HenrikOlsen
2012-Aug-20, 01:37 PM
I'm confused by this. How is it 'obviously' wrong?
Apart from the mitochondria which have their own genome (that's the obvious part), there are such things as prions, which influence protein folding without being coded for in the genome, plus the state at any time of the entire control system which determined which parts of the genome are transcribed.
There are large parts of the system for controlling which proteins are expressed and how they are folded which isn't coded for in the genome but is instead determined by the current relative concentrations of the enzymes in the cell.

Ara Pacis
2012-Aug-20, 07:23 PM
Yes, I believe in evolution.

I was referring to thread evolution, not biological evolution. I should have changed that part when I edited it to refer to humanity and neanderthals. Sorry about that.

BTW, I don't think humanity will be drastically different in the next hundred or few hundred years. I suspect our technology will prevent us from evolving in any major functional way, and I feel our social structures will prevent us from wanting to. There may be adaptations to enhanced diet, but I'm not even sure about that. IIRC, having a larger genetic pool means less chance for speciation. Our medical technology will allow us to treat people with disease and allow them to live to reproductive age. Our transportation system will allow people to intermingle. That may help maintain and spread new combinations of genes, but you need a bottleneck for recessive genes to expressed and for non-desirous genes to propogate. Right now some people don't have kids because they're unattractive, but in a genetic bottleneck (e.g. last man/woman on earth), they may get a shot at procreation.

I think we will see genetic cures and such happen, but in no way, shape or form will humanity now be distinguishable from humanity then. Although we might turn into hobbits. Research of the population of Framingham, MA suggests that people are getting fatter and shorter. This makes sense in a world of easy availability of food. If lack of food is a limiting growth factor and people get enough food, then people with genetic shortness may be able to grow to their max size. Men and women both tend to prefer a tall-male with shorter-female aesthetic, so that may select for shorties while lanky women go unloved. (Of course, chubbiness works against everyone's reproductive potential). If humans later enter a population bottleneck, then the morphologically max-height genetic-shorties may shrink to a smaller size commensurate with limitations in diet. Of course, I could be wrong.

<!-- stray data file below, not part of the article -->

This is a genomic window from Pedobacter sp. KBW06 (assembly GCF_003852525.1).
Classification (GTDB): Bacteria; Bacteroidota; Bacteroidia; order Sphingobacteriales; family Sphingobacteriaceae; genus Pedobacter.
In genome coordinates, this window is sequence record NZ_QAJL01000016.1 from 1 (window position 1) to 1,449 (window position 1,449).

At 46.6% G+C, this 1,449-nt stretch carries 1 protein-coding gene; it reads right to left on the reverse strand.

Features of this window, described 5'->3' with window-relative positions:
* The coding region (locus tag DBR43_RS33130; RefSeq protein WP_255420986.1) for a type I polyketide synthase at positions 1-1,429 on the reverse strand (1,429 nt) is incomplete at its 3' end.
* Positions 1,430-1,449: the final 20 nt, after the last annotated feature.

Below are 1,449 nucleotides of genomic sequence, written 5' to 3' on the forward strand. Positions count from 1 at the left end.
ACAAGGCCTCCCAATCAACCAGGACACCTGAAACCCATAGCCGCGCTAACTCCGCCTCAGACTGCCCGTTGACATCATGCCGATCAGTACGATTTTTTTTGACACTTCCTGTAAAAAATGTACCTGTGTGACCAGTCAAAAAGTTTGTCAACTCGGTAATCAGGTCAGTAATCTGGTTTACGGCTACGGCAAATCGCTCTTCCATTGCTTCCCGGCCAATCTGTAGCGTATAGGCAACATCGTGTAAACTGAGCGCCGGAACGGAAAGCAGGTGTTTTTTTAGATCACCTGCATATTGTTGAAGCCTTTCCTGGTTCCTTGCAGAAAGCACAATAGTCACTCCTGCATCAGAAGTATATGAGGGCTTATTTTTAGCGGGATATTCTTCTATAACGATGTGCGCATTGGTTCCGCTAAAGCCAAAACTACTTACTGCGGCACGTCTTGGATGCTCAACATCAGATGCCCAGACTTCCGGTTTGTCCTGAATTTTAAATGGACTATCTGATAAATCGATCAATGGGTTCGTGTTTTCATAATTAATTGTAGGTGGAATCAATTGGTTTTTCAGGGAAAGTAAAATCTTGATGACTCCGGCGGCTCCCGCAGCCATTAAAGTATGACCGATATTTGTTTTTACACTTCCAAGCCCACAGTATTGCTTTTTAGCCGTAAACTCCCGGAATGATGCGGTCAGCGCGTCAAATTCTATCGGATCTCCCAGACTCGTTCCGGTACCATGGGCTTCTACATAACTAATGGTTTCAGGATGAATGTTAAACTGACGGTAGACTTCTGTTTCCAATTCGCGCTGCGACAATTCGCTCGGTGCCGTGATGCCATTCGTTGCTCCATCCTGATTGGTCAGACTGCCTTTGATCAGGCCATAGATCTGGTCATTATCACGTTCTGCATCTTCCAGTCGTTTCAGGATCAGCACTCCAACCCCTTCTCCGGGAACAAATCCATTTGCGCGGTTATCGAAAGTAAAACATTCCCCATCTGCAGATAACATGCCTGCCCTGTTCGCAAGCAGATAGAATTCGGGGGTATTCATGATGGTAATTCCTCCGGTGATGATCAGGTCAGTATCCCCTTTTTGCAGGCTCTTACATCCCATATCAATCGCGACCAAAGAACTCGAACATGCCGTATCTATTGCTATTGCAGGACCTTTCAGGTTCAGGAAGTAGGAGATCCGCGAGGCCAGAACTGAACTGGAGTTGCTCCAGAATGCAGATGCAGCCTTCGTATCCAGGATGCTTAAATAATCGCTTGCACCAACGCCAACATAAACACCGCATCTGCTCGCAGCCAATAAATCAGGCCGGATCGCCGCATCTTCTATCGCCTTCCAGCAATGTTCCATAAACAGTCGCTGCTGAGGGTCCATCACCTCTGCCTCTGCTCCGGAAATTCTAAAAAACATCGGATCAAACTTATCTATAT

potoole
2012-Aug-20, 08:48 PM
I think it likely that the next stages in our evolution will be directed, either through gene manipulation or artificial augmentation. Or more likely, a combination of both. Whatever the case, I don't see our species lasting as it is now for more than a few hundred years unless you find groups who are purists and decide to remain completely human.

Also interesting, thanks.

potoole
2012-Aug-20, 08:58 PM
I was referring to thread evolution, not biological evolution. I should have changed that part when I edited it to refer to humanity and neanderthals. Sorry about that.

BTW, I don't think humanity will be drastically different in the next hundred or few hundred years. I suspect our technology will prevent us from evolving in any major functional way, and I feel our social structures will prevent us from wanting to. There may be adaptations to enhanced diet, but I'm not even sure about that. IIRC, having a larger genetic pool means less chance for speciation. Our medical technology will allow us to treat people with disease and allow them to live to reproductive age. Our transportation system will allow people to intermingle. That may help maintain and spread new combinations of genes, but you need a bottleneck for recessive genes to expressed and for non-desirous genes to propogate. Right now some people don't have kids because they're unattractive, but in a genetic bottleneck (e.g. last man/woman on earth), they may get a shot at procreation.